There is an interesting interview this week with former FBI Director James Comey. He states that he now believes that the infamous alleged “pee tape” may be real and makes other surprising statements while pitching his new book.
One statement, however, stood out:
“The Republican party needs to be burned down … It’s just not a healthy political organization.”
Since the Republican National Committee was targeted with a pipe bomb in the recent riots, some could argue that this is incitement to arson or violence. I would not. I would call it free speech and hyperbole. The question is where the line is drawn given the impeachment of Donald Trump based on his speech and the allegations that others who used such hyperbolic language are actually guilty of incitement.
As I have previously stated, I condemned Trump’s speech in a series of tweets while it was being given and I called for a bipartisan vote of censure over his responsibility in the riots. However, I opposed the use of a snap impeachment by the House and raised concerns over the framing of the article of impeachment as an “incitement to insurrection.” Despite the chorus of legal experts insisting that the speech would constitute a strong case for criminal incitement (and the DC Attorney General said he may charge Trump), I believe such a prosecution would eventually collapse on free speech grounds if based solely on this speech and Trump’s other public statements.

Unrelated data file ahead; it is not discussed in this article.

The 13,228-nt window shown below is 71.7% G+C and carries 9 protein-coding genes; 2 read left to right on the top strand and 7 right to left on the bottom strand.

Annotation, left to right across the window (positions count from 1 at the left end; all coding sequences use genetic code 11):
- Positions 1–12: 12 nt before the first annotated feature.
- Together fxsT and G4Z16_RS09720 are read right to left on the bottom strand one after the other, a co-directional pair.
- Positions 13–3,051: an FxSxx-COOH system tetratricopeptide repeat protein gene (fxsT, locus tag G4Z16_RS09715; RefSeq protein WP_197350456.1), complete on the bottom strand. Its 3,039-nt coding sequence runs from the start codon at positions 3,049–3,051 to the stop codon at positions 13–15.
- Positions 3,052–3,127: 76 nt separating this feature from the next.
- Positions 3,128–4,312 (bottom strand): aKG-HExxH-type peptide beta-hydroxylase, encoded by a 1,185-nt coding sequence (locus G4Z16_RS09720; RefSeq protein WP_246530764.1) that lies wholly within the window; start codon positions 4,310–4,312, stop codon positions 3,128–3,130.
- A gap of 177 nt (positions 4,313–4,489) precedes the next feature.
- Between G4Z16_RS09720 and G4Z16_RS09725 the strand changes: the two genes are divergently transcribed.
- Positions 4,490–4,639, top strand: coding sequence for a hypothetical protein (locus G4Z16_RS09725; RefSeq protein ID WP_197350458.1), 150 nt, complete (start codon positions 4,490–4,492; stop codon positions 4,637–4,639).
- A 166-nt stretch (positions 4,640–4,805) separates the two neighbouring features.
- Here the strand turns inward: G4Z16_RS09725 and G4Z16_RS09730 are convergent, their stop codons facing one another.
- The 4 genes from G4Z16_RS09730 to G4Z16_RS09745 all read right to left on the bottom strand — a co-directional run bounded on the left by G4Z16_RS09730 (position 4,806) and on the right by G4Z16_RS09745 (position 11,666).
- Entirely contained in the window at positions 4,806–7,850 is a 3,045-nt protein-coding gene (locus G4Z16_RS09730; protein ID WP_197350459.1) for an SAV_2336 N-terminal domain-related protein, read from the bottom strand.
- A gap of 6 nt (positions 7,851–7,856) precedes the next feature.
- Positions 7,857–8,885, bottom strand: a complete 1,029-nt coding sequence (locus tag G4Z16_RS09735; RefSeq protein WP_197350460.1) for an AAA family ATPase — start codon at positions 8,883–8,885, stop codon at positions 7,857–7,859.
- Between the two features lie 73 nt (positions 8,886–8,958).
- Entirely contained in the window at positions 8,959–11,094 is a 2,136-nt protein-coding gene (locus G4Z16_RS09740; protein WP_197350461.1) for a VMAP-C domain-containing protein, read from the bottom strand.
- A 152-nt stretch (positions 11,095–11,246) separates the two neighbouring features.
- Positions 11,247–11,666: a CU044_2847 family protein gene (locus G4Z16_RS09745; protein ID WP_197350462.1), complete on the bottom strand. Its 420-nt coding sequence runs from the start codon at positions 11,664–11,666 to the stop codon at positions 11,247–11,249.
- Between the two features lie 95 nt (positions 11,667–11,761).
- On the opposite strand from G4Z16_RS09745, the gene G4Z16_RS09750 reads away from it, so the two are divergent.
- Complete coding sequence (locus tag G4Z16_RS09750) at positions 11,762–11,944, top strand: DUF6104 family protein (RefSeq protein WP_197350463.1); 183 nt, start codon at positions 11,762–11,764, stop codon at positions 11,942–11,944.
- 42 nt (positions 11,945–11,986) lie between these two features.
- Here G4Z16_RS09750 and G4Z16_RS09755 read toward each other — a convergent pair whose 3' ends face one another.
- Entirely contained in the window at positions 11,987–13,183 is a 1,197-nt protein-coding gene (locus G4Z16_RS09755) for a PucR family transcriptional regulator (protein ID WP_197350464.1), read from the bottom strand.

Comey is not alone in the use of such rhetoric in today’s super-heated political environment. We previously discussed how conservatives have pointed to Rep. Maxine Waters (D-Calif.) calling for people to confront Republican leaders in restaurants; Rep. Ayanna Pressley (D-Mass.) insisted during 2020’s violent protests that “there needs to be unrest in the streets,” while then-Sen. Kamala Harris (D-Calif.) said “protesters should not let up” even as many protests were turning violent. They can all legitimately argue that their rhetoric was not meant to be a call for violence, but this is a standard fraught with subjectivity.
The question is whether Comey would be charged under this same logic if the RNC building was attacked again and actually burned down. That would be obviously ridiculous. However, where is the line drawn? Free speech demands bright lines and those are being erased in our cancel culture from universities to the media to Congress.
The interview also had this remarkable statement on the allegation in the Christopher Steele dossier that the Russian government had a video of Trump watching sex workers urinate on each other in a Moscow hotel room in 2013:
“It came to us in late September. We had information since the summer with which it was consistent and I didn’t know what to make of it, but, because it was from a source who had a track record with the FBI, our team dove into it to see if they could replicate it. I still don’t know. I actually think the Senate intelligence committee report, coupled with [former Trump lawyer] Michael Cohen’s account in his book, probably makes the ‘pee tape’ stuff more likely than it was when I was fired.”
That is an extraordinary assertion based on a widely discredited dossier and the equally discredited Michael Cohen. Comey does not cite what in the Senate intelligence report gives credence to the allegation.
Comey does make a point that I agree with. He does not understand how the rioters gained access to the Capitol and he wants an investigation. I voiced the same suspicion the day of the riot. All of these questions should be answered in a full and transparent way.
The call for a commission is far more constructive than Comey’s version of the “burn baby burn” mantra.
Author: Tyler Durden